Ethics in Civil Engineering – A Glance at Current Construction
We have come across some interesting residential and commercial Civil Engineering projects recently.
Most of our projects are the typical demolish a nice large house to create a client’s dream mansion. Other projects will take an existing commercial site that has many lots and consolidate those multiple lots into a larger commercial complex.
As a Civil Engineering company we have also seen some clients try to get around some of the city and state requirements to build these projects. I have had many long conversations with our architects, clients, and developers on why some of these requirements and codes exist. We cannot take the code requirements lightly as they exist mostly for protecting the general public, in most cases being mainly the property owner. A recent client asked us to design a pump system to drain a lower elevation lot out to the higher street. The builder wanted a simplex pump system to drain the lot. But what happens when the pump fails? There is no backup. Depending on the site a simplex pump system can work safely for drainage. Some may question this logic as it barely rains here in Southern California. I explain that may be true, but when it rains, most likely flooding conditions occur. And after the last few rains most who live here know exactly what I am talking about.
Civil Engineers must design for a 25 or 50 year storm which is supposed to happen every 25 or 50 years. Recently the Los Angeles area has been hit with some major storms that were worse than this. The evidence being debris basins filling beyond capacity in certain regions more than they were designed for in the worst case scenario. So why do I bring this up? A pump will generally fail during these floods because of improper maintenance. When you bring in a large storm along with mechanical devices that aren’t being properly maintained you will want some type of backup. The idea being that the second pump in the system should kick on to make the chances of flooding a property less likely. We could not ethically continue to work on this project because the builder was only looking at the now and not the future. We lost a lot of future work with just this one builder because of this choice.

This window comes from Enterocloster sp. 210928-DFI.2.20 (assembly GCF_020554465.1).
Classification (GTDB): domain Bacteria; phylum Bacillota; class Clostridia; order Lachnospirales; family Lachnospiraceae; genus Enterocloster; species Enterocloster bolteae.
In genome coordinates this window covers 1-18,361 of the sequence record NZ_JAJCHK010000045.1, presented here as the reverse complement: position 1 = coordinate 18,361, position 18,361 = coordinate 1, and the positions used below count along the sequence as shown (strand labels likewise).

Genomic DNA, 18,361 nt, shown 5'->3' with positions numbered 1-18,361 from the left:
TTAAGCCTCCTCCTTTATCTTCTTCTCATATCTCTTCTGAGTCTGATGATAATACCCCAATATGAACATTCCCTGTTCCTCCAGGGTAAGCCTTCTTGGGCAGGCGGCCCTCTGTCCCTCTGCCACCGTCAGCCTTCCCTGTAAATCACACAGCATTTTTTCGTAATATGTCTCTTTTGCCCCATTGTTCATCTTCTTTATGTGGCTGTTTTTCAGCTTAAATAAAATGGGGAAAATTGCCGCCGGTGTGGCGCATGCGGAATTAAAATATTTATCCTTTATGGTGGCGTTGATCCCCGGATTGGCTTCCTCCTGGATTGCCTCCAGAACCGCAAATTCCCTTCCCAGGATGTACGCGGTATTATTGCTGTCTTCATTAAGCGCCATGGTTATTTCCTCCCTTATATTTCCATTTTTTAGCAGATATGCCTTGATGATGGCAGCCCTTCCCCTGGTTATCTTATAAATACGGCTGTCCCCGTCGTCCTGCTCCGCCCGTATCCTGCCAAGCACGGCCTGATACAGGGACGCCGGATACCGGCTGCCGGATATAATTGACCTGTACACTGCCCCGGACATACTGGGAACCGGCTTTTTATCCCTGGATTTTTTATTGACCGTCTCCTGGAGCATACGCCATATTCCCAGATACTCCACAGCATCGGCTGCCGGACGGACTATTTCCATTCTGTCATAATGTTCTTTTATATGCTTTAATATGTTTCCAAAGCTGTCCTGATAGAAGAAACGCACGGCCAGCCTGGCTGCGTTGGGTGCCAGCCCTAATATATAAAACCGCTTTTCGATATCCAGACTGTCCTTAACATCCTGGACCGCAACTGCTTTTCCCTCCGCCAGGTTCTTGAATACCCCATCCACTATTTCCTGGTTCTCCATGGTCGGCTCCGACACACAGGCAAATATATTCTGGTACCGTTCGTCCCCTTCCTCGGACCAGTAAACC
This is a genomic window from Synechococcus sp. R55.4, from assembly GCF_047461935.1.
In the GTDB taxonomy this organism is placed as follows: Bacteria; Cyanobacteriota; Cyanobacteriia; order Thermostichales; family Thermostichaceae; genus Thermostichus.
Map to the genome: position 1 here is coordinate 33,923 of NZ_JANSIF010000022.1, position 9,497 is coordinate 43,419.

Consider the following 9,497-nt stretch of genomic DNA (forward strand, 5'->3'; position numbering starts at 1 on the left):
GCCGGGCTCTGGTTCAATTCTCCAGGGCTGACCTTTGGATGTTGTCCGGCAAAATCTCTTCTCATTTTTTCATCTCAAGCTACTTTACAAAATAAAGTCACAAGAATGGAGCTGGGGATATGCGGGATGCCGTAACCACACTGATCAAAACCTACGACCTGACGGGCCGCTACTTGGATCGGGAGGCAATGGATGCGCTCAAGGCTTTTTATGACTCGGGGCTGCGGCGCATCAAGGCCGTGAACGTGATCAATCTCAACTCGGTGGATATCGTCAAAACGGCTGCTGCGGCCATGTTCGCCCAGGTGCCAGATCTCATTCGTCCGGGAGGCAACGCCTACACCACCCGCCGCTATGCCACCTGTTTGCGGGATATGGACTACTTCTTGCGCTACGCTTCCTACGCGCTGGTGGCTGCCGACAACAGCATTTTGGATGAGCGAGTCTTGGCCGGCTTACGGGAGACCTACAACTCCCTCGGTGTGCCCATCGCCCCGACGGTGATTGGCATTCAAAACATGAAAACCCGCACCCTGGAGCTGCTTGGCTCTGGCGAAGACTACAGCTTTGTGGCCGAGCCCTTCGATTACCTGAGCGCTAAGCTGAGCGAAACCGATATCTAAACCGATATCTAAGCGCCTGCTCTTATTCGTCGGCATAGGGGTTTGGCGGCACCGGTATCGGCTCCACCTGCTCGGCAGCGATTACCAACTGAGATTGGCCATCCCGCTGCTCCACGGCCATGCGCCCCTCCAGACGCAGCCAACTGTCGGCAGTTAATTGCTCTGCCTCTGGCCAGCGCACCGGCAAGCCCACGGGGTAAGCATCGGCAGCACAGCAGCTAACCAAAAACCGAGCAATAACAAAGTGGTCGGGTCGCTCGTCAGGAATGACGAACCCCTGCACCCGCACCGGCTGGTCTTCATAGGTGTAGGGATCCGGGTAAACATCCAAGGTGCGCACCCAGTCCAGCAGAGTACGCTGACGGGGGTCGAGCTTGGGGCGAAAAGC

Times are tough and there are plenty of hungry Civil Engineers right now who will take on work just so they can keep the lights on. We at B+W Engineering and Design will not design a project that is unethical to design, especially when the general public may be at danger. This goes against everything that engineers are supposed to stand for. I have had some more recent conversations with some recent projects and I can thankfully say that our clients do understand this. Yes we have some projects where we have to design to current requirements that in most engineers’ opinions are not the best way to do things. With rapidly changing city requirements we must design to what the Cities want while maintaining safety as our first priority.
Pump systems are becoming more common along with infiltration systems to satisfy the new and ever changing LID (Low Impact Development) requirements which are designed to help alleviate stormwater from entering the storm drain systems. These requirements will only become more strict as time goes along, and I hope to see our clients understand that we must continue building with future sustainability along with safety in mind. Civil Engineering is at the forefront of forcing better environmental change right now in the construction industry and I am happy to say our current list of clients do have the publics’ best interests in mind.